One thing can now surely be consigned to the tactical dustbin - using Jones in a defensive midfield role as, to use Hodgson's word, a "destroyer." It did not work against Italy and will never be successful against quality opposition.
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Michael Carrick showed his enduring composure and ability to dictate tempo in his substitute appearance, so maybe he will now get a run of games. When the Manchester United midfielder was on the pitch, England looked far more controlled and in total they completed 530 passes, 191 more than Italy.
Hodgson used Sterling at the point of the midfield diamond in the opening Euro 2016 qualification win in Switzerland - with Arsenal's Jack Wilshere at the base - so there are plenty of formats for him to work with.
He must now assemble the pieces correctly, which was not the case in Turin. Jones should never been seen again in that holding role, while Arsenal's Theo Walcott was utterly miscast as a forward attempting to dovetail with Kane. That is Rooney's job.
Euro qualifiers can be deceptive
England's stroll towards Euro 2016 in the most favourable of qualifying groups may offer a false impression of well-being. They have recorded victories against Switzerland,San Marino,Estonia,Slovenia and Lithuania. But so they should.
The group serves as the perfect device to allow Hodgson's side to regroup, recover and rebuild confidence but it is not a serious gauge of whether they have recovered from that traumatic World Cup.
Italy did not provide a true test because their side was makeshift, but other proposed friendlies against Spain, Germany and the Netherlands could be just the job - or the sort of cold shower that reminds England of their real place in the world order.
The notion of Hodgson receiving a new deal to take him through to the World Cup in 2018 has been floated but, as both the manager and the Football Association have said, there is no rush.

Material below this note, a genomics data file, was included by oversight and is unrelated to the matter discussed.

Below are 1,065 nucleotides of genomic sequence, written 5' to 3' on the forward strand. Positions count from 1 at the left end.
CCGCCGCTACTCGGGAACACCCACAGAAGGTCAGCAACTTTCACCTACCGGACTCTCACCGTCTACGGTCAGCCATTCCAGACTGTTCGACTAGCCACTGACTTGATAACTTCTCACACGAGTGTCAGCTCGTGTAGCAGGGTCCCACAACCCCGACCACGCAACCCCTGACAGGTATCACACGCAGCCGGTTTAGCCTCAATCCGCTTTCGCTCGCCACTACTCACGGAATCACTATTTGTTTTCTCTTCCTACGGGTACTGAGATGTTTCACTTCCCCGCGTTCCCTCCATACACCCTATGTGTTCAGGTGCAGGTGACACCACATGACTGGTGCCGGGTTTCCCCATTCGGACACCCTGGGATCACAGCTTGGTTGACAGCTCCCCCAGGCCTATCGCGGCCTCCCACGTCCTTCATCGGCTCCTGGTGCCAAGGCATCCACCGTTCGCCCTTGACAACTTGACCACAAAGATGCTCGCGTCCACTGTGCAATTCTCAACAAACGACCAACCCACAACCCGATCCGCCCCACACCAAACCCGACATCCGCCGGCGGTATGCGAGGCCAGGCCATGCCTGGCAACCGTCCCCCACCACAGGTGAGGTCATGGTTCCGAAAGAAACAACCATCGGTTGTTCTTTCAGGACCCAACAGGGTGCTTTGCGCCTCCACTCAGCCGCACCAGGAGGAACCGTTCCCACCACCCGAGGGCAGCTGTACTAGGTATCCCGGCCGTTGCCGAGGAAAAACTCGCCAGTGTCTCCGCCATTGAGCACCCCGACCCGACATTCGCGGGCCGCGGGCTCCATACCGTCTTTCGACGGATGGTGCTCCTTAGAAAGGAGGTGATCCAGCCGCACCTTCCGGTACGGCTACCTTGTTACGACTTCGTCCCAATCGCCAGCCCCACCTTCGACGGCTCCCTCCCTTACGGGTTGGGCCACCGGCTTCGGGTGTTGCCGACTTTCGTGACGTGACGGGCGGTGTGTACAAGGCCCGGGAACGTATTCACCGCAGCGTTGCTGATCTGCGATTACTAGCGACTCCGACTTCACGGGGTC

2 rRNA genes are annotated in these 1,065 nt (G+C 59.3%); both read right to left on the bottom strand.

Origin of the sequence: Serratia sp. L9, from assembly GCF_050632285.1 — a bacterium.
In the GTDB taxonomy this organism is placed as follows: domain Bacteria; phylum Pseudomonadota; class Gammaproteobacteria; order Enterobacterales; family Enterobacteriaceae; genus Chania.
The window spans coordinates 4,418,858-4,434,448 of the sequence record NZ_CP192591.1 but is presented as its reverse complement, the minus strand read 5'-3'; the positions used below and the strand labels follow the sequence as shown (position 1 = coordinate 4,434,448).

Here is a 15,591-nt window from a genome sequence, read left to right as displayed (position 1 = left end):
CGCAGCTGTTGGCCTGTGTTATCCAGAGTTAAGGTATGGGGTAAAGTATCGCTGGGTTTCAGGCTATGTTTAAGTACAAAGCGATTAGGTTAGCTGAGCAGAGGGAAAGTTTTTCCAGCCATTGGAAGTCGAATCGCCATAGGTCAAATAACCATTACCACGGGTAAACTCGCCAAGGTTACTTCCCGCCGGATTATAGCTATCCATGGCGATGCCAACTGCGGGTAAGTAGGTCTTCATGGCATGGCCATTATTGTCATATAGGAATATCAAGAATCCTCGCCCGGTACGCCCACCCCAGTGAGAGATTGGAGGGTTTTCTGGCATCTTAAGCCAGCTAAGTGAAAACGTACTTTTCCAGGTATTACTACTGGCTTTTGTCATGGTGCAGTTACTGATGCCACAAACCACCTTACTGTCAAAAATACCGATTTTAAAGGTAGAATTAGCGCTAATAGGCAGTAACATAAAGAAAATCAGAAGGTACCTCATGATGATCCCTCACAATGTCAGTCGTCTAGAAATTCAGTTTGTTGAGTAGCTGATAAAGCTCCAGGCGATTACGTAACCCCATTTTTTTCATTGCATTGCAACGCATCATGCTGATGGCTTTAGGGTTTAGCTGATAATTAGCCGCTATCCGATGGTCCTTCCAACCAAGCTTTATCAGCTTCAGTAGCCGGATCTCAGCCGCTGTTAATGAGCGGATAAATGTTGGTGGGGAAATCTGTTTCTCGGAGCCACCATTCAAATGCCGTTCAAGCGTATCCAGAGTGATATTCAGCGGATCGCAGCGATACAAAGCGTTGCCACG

Remember how Fabio Capello signed a new, amended contract committing him to the job until Euro 2012 while almost on the steps of the plane to South Africa for the World Cup in 2010?
Cue a thoroughly miserable farce of a campaign based at the austere "Camp Capello" in Rustenburg and a loveless marriage with the FA until he resigned over the decision to strip John Terry of the captaincy in February 2012.
So, no rush. Why commit to Hodgson (or indeed why should he commit to the FA?) until judgement can be made on the Euro 2016 campaign.
Social media Q&A
@aidanwilliams44 Should Rooney be accommodated in midfield again?
In my opinion never, Aidan. He is England's main striker, most reliable goalscorer and wasted in midfield. Just look at Manchester United this season. He is a striker and an outstanding one. Play him there.
@loudeani Did Ross Barkley show enough to prove he has what it takes to lead England in years to come?
He is not captaincy material but Barkley is a massive talent and can make a big contribution. The slight problem he has is that his best position is the number 10 and there could be various contenders for that role, such as Sterling and Rooney. What I am certain about, though, is that he has a massive England future.
@olliemetcalfe Does Daniel Sturridge walk back into the side?
Absolutely not, Ollie. In fact, his fitness is so unreliable I would not count on him at all. He now has to compete with the likes of Welbeck and Kane so he is not an automatic choice and has got a real fight on his hands.
@_WrightJosh Where does "The Jones Experiment" rank among England's biggest blunders?
I'm sure there must have been worse, but let's hope we never see its like again. It has been tried, failed and let's quietly put it away.
@LiamS28 Will Walcott ever come good at this level?
It's been a long time, Liam, and he still has not fulfilled his potential so there must be doubts. In his defence, I believe he was totally misused in Turin. He is a wide player for England so that was 55 minutes of his international career he will never get back.
@JohnHoolan Is Wayne Rooney undroppable?
No-one is - or should never be - undroppable, John, but no-one has ever come anywhere near an argument that makes me think England would be a better team without Wayne Rooney in it.